As we work to solve America’s problems with drug addiction and overdoses, there’s an intense focus on opioids alone. Letting ourselves develop this kind of tunnel vision could result in our overlooking some truly vital aspects of our nation’s problems with drugs and addiction.
Arkansas is a very rural state with widely scattered population centers. These remote areas permit the infiltration of Mexican drug cartels who bring addictive, deadly substances into the state.
Prescription stimulant abuse isn’t making the headlines but that doesn’t mean that parents should dismiss it as a threat to their children. Every child needs to learn how addictive these drugs can be.
Every year, the Drug Enforcement Administration publishes a new assessment of the threat posed to American lives and safety from drug abuse.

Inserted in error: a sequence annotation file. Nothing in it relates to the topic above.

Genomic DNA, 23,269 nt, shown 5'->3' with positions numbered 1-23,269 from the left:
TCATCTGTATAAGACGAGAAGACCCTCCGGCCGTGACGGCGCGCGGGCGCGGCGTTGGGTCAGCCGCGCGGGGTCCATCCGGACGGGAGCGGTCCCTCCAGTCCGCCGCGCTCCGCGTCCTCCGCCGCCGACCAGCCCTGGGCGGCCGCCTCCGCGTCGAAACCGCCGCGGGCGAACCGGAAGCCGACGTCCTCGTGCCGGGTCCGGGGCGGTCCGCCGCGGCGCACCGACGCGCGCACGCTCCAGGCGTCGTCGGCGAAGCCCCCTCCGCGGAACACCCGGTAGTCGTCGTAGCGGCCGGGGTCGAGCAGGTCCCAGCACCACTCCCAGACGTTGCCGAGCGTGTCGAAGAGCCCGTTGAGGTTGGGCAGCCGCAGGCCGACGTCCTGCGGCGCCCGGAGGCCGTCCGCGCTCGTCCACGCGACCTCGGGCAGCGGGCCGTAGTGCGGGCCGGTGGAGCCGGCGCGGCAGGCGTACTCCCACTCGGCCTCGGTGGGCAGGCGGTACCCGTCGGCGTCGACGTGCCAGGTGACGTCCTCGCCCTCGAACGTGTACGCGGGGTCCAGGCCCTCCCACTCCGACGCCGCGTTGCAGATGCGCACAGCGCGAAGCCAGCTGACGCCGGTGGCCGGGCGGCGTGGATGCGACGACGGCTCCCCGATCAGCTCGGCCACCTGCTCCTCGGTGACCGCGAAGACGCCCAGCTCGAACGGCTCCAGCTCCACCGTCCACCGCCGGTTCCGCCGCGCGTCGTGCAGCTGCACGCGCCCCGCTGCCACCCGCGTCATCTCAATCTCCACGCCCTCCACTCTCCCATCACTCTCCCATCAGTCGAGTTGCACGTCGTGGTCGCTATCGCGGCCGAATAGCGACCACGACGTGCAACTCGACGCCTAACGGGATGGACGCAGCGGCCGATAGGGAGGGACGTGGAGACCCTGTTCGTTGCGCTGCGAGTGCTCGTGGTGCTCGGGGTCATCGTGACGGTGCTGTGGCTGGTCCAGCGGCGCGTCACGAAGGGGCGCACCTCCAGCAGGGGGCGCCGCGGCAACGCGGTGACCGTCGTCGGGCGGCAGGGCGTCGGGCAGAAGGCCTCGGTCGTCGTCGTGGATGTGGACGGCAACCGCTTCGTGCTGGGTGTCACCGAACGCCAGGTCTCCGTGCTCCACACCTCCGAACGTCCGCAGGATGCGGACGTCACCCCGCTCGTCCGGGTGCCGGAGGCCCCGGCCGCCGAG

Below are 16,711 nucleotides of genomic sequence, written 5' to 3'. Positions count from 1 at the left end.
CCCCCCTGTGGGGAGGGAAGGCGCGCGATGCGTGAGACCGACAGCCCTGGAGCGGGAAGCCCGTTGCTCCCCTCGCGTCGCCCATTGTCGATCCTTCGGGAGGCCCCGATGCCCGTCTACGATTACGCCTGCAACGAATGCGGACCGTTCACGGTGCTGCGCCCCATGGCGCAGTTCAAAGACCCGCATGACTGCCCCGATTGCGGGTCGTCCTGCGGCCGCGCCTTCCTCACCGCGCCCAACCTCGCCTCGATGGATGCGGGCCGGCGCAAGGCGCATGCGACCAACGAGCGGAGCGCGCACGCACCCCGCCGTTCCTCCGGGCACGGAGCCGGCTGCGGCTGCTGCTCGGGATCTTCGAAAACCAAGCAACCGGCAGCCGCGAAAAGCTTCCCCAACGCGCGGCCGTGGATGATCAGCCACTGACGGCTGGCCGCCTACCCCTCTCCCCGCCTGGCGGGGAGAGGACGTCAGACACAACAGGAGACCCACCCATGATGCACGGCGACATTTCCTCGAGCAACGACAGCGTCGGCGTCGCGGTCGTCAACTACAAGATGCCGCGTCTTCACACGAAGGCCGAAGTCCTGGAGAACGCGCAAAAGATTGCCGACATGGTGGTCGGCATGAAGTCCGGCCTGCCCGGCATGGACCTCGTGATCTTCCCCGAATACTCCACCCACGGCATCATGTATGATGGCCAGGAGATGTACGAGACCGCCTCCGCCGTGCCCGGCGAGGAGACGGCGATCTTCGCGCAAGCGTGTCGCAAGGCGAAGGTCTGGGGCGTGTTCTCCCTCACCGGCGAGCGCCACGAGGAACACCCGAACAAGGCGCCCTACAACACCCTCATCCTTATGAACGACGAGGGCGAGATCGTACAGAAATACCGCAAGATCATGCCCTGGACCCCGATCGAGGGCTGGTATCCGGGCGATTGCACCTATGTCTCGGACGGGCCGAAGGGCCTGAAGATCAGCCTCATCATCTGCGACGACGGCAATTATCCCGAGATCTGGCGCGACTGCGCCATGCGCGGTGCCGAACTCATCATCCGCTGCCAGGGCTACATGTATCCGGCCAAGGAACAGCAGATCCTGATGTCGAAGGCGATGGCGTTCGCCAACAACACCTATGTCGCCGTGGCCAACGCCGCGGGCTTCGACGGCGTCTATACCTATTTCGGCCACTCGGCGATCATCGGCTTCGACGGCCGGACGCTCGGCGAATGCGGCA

While methamphetamine seems like a fairly recent addition to the roster of addictive, destructive illicit drugs, it’s actually been making trouble for several decades. Now, use of this damaging drug is on the rise again.
In the last few weeks, two major companies have published estimates and predictions of the number of Americans who will be lost to lose to drug overdoses. But both estimates seem to miss a piece of that big picture.
Methamphetamine is a highly dangerous, addictive, and lethal drug that can cause irreparable damage to the body by destroying the basic cognitive functions and physical health. It is so powerful that it can alter the chemistry of the brain and cause permanent damage.
The stereotypical image of a methamphetamine user is someone who is agitated, nervous, paranoid and artificially energetic, always moving from place to place in a manic manner.